New TX Fathers Fight for their Family

Joe Riggs & Jason Hanna • Dallas, TX

The frustration and lack of security that Joe and Jason are feeling this week as they work to adopt their month-old sons is not something that new fathers should have to confront - but as long as states like Texas continue to deny the freedom to marry to loving, committed couples like Joe and Jason, that vulnerability will persist.

This weekend, Joe Riggs and Jason Hanna gathered with their family members and friends in Dallas, Texas and celebrated their very first Fathers' Day as dads. Their newborn sons Lucas and Ethan, welcomed into the world last month, looked around at their family members and friends with awe - and all of Joe and Jason's loved ones took turns showering affection onto the boys ("the twins," Joe and Jason call them, although technically one son is biologically Joe's and one is biologically Jason's).

"Fatherhood is absolutely amazing," the couple said, speaking with Fox4 in Texas. "We have been blessed with two healthy little boys. There's never been any doubt that these are our little guys." 

But even as they celebrated the joys of Fathers' Day, Joe and Jason are also dealing with the pain of being told that their relationship is not valid in the eyes of Texas and that they are not allowed to adopt their sons. The couple married in Washington, DC in August 2013, but because Texas does not allow same-sex couples the freedom to marry - and even refuses to extend any respect to marriages legally performed in other states - Joe and Jason are not seen as married in their home state.

That denial of respect has real, tangible consequences for Joe and Jason and families like theirs and makes them vulnerable. Just this week, a Fort Worth, Texas judge in family court ruled that Joe and Jason were not allowed to adopt their own sons. Although same-sex couples have been approved for second-parent adoptions in the past in Texas, the matter can differ from court to court - it is, officially, up to the judge to decide.

"I expected a family court to be looking out for the best interests of our kids - and I felt like we walked away that day and it wasn't in the best interest of our kids," Joe explained.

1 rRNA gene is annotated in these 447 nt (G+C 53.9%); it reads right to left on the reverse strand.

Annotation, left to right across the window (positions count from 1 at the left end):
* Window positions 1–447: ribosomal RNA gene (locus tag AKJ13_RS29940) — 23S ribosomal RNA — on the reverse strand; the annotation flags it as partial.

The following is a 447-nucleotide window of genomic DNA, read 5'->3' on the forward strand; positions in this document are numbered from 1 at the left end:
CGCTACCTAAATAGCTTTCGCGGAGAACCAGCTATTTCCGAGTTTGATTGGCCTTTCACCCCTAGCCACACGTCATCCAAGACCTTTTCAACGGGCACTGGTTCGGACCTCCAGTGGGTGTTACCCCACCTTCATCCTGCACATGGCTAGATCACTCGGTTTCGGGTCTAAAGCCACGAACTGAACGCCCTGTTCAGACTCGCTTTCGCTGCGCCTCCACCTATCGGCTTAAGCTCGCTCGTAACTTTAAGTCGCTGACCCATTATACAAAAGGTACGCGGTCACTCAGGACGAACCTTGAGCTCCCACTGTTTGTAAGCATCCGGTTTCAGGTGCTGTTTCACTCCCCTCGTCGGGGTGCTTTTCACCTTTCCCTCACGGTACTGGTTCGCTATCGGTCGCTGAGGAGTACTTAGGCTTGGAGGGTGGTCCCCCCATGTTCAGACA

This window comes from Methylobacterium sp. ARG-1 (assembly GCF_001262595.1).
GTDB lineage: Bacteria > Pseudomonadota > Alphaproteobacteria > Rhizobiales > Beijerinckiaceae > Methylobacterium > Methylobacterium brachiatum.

Joe and Jason spoke with Michelangelo Signorile on his SiriusXM radio show about the ruling. "Technically, I don't have any legal rights at all right now to Jason's biological child - so I could run into issues if somebody questions what relationship I have with this child," Joe said. "I would say he's my son, but according to Texas, he is just some other kid. So it becomes really important from a family unit perspective - I don't have any legal rights to act accordingly for someone who is my son."

"I expected a family court to be looking out for the best interests of our kids - and I felt like we walked away that day and it wasn't in the best interest of our kids."

Joe and Jason are also not listed on their biological sons' birth certificates - a law in the state forbids two men or two women from appearing on the birth certificates of children.

The frustration and lack of security that Joe and Jason are feeling this week is not something that new fathers should have to confront - but as long as states like Texas continue to deny the freedom to marry to loving, committed couples like Joe and Jason, that sense of insecurity and vulnerability will persist. There will always be the chance for these families to be treated differently from families headed by different-sex couples.

"Until we are recognized as a married couple in Texas," Jason told Fox4, "We are missing out on a lot of the rights and benefits that we should have." 

Stories like Joe and Jason's are a reminder that every day that same-sex couples are denied the freedom to marry - every day that marriage laws discriminate in 31 states - real families are hurt. It's time for the U.S. Supreme Court to end this patchwork of marriage laws and affirm what 20 consecutive federal and state rulings have already declared: That denying the freedom to marry is unconstitutional - and that anti-marriage laws belong in the ash bin of history.

Photos Courtesy of Joe Riggs and Jason Hanna